‘Islamophobia is intertwined with sexism’

Itrath Syed, PhD candidate at theSchool of Communication, SFU | Photo courtesy of Itrath Syed

Canada, often regarded as an inclusive, multicultural haven, has increasingly been the scene of a series of hate crimes against Muslims. This Islamophobia is concerning and based on misperceptions about Muslim people, according to Itrath Syed, PhD candidate in the School of Communication at SFU. She will give a public lecture on Gendered Islamophobia and Muslim Women’s Resistance, on Nov. 14 at SFU’s Goldcorp Centre for the Arts.

The rise of Trumpism has emboldened far right groups across North America to begin a direct hate campaign against ethnic and religious groups. The hate itself is not new, but is presented in a more direct way than before, explains Itrath Syed, who researches the relation between Islamophobia and the media in Canada, post 9/11.

“Muslims have to deal with a lot of daily indignities and experiences of racism. Racial slurs like ‘go home’ and ‘go back to your country’ are some examples,” she says. “But there is also a more subtle racism going on in the media, in which Muslim women are often seen as victims in need of saving.”

According to Syed, the media is not directly using these racial slurs, but is spreading a message framed around a certain idea of Muslims, which instigates Islamophobia.

Moral panics

In Canada, we have a lot of what I call ‘media moral panics,’ short instances in which the media is immensely focused on a particular issue. This happened with Bill 62 in Quebec, a newly formulated law that bars people from covering their faces while using public services. These kind of discussions activate a set of ideas about the Muslim community and the way these ideas are presented could inflame Islamophobic ideas,” says Syed.

For Syed, however, it is important to define the boundaries of an Islamophobic act or statement.

“I see Islamophobia as a form of racism that targets religious communities, but also targets people assumed to be from that religious community,” she says. “An example of this is when Jagmeet Singh, who is now leader of the NDP, was attacked by a woman at a town hall, accusing him with an Islamophobic slur, while he actually identifies as Sikh.”


As Syed points out, public discourse and the media often reinforce the negative, sometimes conflicting, image many people have about Muslims.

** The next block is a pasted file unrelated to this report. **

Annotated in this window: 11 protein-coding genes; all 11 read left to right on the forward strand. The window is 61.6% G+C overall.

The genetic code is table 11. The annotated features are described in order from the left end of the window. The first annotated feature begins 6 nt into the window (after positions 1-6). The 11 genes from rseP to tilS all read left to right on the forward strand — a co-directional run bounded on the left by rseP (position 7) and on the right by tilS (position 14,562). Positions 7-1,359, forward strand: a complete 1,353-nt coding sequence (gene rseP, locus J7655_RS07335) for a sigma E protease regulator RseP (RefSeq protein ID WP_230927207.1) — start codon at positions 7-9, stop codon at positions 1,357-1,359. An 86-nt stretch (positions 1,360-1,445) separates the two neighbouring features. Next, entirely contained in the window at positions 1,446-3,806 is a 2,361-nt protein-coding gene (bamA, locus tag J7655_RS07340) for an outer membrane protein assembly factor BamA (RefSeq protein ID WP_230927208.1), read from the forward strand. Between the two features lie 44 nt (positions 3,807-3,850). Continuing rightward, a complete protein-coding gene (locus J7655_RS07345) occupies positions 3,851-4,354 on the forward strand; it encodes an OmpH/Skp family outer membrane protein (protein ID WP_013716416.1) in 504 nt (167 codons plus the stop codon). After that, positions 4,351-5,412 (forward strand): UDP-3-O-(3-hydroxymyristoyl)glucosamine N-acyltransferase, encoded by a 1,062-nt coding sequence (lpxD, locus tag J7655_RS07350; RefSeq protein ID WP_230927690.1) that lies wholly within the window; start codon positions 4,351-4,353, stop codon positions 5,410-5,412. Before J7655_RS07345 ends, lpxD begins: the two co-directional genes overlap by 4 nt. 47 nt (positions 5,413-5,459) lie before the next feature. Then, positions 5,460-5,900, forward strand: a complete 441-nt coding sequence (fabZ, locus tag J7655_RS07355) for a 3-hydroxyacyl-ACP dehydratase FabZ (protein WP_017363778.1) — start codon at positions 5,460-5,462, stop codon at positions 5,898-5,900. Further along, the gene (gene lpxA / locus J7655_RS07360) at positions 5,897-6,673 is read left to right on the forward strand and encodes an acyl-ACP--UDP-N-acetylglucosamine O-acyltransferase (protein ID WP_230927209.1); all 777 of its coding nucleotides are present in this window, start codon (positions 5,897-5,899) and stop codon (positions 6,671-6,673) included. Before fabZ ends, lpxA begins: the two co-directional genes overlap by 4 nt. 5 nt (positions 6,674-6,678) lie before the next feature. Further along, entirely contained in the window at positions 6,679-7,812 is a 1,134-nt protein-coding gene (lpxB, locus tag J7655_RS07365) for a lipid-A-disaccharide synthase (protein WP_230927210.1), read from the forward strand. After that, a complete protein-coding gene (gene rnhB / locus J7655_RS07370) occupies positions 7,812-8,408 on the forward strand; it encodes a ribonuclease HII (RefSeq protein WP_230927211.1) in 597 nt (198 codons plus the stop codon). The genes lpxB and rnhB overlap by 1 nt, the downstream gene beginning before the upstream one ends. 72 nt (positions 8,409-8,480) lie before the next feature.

“Islamophobia is internally intertwined with sexism. There is a particular construction about Muslim women and a particular construction of Muslim masculinity in the heart of it. Women are thus dealing with a double threat: they are seen as a danger, and are at the same time seen as submissive victims,” she says.

Despite the increasing tides of Islamophobia, several activist groups and initiatives have started challenging the stereotypical images. One example was the creation of the hashtag #DressCodePM as a response to former PM Stephen Harper who then issued a statement around Muslim woman’s clothing being anti-women. Thousands of people questioned his statement by posting pictures in which they asked him permission to wear certain clothes.

“These are all attempts to raise awareness and to address the stereotypes around Muslim women’s lives. But their continuation of life is also a form of resistance. As long as Muslim women continue to be in the world, as long as they work and study and are part of their families and communities, they automatically go against this stereotype,” she says.

The recent debate surrounding MP Iqra Khalid’s motion (M-103) to condemn Islamophobia revealed how sensitive the topic is in Canada’s multicultural society. Khalid received all kinds of hate mail and read the racist accounts aloud on live television.

“It is important to point at this racism, and it is needed to research how these Islamophobic, stereotypical ideas are created,” confirms Syed.

Itrath Syed will provide a public lecture on ‘Gendered Islamophobia and Muslim Women’s Resistance’, at SFU’s Goldcorp Centre for the Arts on Nov. 14, at 7 p.m. After the lecture, the dialogue will be moderated by Samaah Jaffer, a program assistant in SFU’s Vancity Office of Community Engagement.

For more information, please go to www.sfu.ca/sfuwoodwards/events.